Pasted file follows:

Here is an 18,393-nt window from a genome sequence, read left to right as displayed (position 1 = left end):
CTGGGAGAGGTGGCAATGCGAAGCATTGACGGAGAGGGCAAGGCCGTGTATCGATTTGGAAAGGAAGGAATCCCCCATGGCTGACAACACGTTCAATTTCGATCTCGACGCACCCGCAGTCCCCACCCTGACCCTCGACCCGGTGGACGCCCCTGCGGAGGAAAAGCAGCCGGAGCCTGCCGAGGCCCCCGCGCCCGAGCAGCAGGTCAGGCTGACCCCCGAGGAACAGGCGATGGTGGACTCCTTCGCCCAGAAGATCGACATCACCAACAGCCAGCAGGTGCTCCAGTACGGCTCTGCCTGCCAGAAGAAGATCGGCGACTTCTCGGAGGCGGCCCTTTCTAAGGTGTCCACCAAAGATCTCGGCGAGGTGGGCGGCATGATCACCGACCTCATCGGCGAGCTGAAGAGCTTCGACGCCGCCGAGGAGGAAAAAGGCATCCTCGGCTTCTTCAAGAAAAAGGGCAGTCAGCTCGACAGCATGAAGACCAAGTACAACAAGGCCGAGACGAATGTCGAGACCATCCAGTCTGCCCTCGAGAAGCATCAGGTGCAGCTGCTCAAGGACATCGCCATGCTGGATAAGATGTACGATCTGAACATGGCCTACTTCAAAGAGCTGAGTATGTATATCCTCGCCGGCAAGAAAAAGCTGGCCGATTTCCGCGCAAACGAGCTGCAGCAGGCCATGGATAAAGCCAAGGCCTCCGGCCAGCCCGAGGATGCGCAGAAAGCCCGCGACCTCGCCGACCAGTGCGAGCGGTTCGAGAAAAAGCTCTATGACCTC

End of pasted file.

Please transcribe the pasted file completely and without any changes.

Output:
Here is an 18,393-nt window from a genome sequence, read left to right as displayed (position 1 = left end):
CTGGGAGAGGTGGCAATGCGAAGCATTGACGGAGAGGGCAAGGCCGTGTATCGATTTGGAAAGGAAGGAATCCCCCATGGCTGACAACACGTTCAATTTCGATCTCGACGCACCCGCAGTCCCCACCCTGACCCTCGACCCGGTGGACGCCCCTGCGGAGGAAAAGCAGCCGGAGCCTGCCGAGGCCCCCGCGCCCGAGCAGCAGGTCAGGCTGACCCCCGAGGAACAGGCGATGGTGGACTCCTTCGCCCAGAAGATCGACATCACCAACAGCCAGCAGGTGCTCCAGTACGGCTCTGCCTGCCAGAAGAAGATCGGCGACTTCTCGGAGGCGGCCCTTTCTAAGGTGTCCACCAAAGATCTCGGCGAGGTGGGCGGCATGATCACCGACCTCATCGGCGAGCTGAAGAGCTTCGACGCCGCCGAGGAGGAAAAAGGCATCCTCGGCTTCTTCAAGAAAAAGGGCAGTCAGCTCGACAGCATGAAGACCAAGTACAACAAGGCCGAGACGAATGTCGAGACCATCCAGTCTGCCCTCGAGAAGCATCAGGTGCAGCTGCTCAAGGACATCGCCATGCTGGATAAGATGTACGATCTGAACATGGCCTACTTCAAAGAGCTGAGTATGTATATCCTCGCCGGCAAGAAAAAGCTGGCCGATTTCCGCGCAAACGAGCTGCAGCAGGCCATGGATAAAGCCAAGGCCTCCGGCCAGCCCGAGGATGCGCAGAAAGCCCGCGACCTCGCCGACCAGTGCGAGCGGTTCGAGAAAAAGCTCTATGACCTC